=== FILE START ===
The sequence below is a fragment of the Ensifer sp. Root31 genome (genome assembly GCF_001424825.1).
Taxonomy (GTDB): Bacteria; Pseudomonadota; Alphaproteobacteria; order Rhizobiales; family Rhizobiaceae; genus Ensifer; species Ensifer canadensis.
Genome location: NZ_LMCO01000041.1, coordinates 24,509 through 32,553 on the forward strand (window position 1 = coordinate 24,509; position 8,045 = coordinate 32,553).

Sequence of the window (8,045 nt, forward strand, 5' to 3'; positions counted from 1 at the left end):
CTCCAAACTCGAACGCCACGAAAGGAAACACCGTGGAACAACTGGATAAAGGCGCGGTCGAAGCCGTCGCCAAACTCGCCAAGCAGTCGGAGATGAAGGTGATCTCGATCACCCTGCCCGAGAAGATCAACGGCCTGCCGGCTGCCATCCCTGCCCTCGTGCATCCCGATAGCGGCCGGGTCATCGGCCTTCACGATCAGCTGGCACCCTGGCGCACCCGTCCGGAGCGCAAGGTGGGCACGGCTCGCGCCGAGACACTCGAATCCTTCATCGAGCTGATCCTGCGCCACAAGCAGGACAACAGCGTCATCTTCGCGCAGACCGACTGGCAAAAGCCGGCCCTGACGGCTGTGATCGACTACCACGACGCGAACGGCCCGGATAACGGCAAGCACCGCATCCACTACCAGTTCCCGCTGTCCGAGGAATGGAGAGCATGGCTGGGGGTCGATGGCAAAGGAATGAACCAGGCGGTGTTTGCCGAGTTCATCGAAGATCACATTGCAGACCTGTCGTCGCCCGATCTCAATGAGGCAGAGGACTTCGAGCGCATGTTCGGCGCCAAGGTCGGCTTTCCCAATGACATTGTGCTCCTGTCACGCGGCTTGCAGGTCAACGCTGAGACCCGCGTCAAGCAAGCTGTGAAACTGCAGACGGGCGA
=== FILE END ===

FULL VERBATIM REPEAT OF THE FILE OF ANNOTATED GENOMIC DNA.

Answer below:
The sequence below is a fragment of the Ensifer sp. Root31 genome (genome assembly GCF_001424825.1).
Taxonomy (GTDB): Bacteria; Pseudomonadota; Alphaproteobacteria; order Rhizobiales; family Rhizobiaceae; genus Ensifer; species Ensifer canadensis.
Genome location: NZ_LMCO01000041.1, coordinates 24,509 through 32,553 on the forward strand (window position 1 = coordinate 24,509; position 8,045 = coordinate 32,553).

Sequence of the window (8,045 nt, forward strand, 5' to 3'; positions counted from 1 at the left end):
CTCCAAACTCGAACGCCACGAAAGGAAACACCGTGGAACAACTGGATAAAGGCGCGGTCGAAGCCGTCGCCAAACTCGCCAAGCAGTCGGAGATGAAGGTGATCTCGATCACCCTGCCCGAGAAGATCAACGGCCTGCCGGCTGCCATCCCTGCCCTCGTGCATCCCGATAGCGGCCGGGTCATCGGCCTTCACGATCAGCTGGCACCCTGGCGCACCCGTCCGGAGCGCAAGGTGGGCACGGCTCGCGCCGAGACACTCGAATCCTTCATCGAGCTGATCCTGCGCCACAAGCAGGACAACAGCGTCATCTTCGCGCAGACCGACTGGCAAAAGCCGGCCCTGACGGCTGTGATCGACTACCACGACGCGAACGGCCCGGATAACGGCAAGCACCGCATCCACTACCAGTTCCCGCTGTCCGAGGAATGGAGAGCATGGCTGGGGGTCGATGGCAAAGGAATGAACCAGGCGGTGTTTGCCGAGTTCATCGAAGATCACATTGCAGACCTGTCGTCGCCCGATCTCAATGAGGCAGAGGACTTCGAGCGCATGTTCGGCGCCAAGGTCGGCTTTCCCAATGACATTGTGCTCCTGTCACGCGGCTTGCAGGTCAACGCTGAGACCCGCGTCAAGCAAGCTGTGAAACTGCAGACGGGCGA